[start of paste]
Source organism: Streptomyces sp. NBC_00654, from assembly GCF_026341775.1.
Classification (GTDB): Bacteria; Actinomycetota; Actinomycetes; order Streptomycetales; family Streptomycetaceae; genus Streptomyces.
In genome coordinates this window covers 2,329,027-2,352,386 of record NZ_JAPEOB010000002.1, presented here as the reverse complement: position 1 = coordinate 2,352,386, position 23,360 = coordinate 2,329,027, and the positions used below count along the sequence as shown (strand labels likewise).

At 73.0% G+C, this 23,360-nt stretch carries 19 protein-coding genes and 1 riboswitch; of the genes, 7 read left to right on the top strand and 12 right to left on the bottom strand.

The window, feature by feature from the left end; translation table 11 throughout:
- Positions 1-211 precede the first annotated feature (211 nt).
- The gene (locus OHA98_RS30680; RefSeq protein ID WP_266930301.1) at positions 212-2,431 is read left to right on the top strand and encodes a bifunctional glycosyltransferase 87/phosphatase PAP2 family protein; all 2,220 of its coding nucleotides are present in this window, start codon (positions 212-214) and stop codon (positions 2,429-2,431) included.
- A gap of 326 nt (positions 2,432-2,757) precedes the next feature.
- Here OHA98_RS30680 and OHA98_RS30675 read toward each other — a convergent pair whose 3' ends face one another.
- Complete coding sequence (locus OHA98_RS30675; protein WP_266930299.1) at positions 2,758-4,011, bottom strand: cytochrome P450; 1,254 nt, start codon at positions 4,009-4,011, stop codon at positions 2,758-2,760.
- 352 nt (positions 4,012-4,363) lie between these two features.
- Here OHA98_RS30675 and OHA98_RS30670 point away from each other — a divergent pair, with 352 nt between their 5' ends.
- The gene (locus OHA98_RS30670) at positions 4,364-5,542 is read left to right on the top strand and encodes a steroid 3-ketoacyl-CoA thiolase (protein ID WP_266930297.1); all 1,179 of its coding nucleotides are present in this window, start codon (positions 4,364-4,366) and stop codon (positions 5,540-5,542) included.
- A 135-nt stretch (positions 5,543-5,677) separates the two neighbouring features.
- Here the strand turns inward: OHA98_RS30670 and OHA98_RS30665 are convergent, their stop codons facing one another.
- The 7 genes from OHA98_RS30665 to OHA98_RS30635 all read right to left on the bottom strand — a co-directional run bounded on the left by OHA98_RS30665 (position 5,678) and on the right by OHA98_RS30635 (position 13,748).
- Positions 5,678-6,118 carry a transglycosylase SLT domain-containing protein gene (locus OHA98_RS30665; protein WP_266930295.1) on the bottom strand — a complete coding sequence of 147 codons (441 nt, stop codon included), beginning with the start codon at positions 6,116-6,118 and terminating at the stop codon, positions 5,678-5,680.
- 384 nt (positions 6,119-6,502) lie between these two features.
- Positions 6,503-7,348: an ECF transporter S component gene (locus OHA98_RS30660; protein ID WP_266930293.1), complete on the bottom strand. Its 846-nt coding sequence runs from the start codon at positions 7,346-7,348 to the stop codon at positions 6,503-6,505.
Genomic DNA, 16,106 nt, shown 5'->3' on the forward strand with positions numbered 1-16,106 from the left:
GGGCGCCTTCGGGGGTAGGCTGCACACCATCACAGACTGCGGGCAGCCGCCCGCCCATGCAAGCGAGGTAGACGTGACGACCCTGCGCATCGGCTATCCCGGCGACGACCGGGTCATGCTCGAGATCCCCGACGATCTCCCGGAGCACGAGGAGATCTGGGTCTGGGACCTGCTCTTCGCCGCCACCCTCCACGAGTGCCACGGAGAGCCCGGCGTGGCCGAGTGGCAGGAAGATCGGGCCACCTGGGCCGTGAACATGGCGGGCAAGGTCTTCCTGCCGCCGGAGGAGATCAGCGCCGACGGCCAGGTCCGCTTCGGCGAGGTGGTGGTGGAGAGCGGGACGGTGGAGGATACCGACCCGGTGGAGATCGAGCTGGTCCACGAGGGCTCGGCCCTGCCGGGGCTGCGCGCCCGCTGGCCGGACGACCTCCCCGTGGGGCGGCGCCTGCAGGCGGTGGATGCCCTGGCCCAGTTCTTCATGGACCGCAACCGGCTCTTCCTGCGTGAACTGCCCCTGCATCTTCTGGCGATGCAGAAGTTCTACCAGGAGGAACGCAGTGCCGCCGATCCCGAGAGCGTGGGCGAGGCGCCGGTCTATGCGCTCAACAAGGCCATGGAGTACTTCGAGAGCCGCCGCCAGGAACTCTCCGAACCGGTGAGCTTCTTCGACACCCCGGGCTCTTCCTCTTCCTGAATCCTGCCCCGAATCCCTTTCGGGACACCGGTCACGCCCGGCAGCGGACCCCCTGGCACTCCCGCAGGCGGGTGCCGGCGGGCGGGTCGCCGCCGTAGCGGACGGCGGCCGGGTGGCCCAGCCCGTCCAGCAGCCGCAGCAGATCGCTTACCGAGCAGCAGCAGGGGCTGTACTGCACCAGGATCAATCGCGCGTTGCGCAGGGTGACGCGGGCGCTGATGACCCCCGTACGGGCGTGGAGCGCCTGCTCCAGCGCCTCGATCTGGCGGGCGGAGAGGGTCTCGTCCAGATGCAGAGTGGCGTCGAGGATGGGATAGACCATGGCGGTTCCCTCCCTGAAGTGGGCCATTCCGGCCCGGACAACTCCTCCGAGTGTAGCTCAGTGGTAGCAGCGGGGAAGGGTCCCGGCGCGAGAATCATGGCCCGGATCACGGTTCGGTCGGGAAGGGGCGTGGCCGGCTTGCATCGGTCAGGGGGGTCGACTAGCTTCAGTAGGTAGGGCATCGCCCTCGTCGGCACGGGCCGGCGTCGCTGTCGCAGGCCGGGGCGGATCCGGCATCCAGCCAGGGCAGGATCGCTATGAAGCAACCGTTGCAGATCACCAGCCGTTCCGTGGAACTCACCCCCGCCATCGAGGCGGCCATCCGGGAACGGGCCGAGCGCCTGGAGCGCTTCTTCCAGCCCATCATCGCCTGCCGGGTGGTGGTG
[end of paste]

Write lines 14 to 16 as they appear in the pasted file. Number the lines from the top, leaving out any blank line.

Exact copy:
- A 135-nt stretch (positions 5,543-5,677) separates the two neighbouring features.
- Here the strand turns inward: OHA98_RS30670 and OHA98_RS30665 are convergent, their stop codons facing one another.
- The 7 genes from OHA98_RS30665 to OHA98_RS30635 all read right to left on the bottom strand — a co-directional run bounded on the left by OHA98_RS30665 (position 5,678) and on the right by OHA98_RS30635 (position 13,748).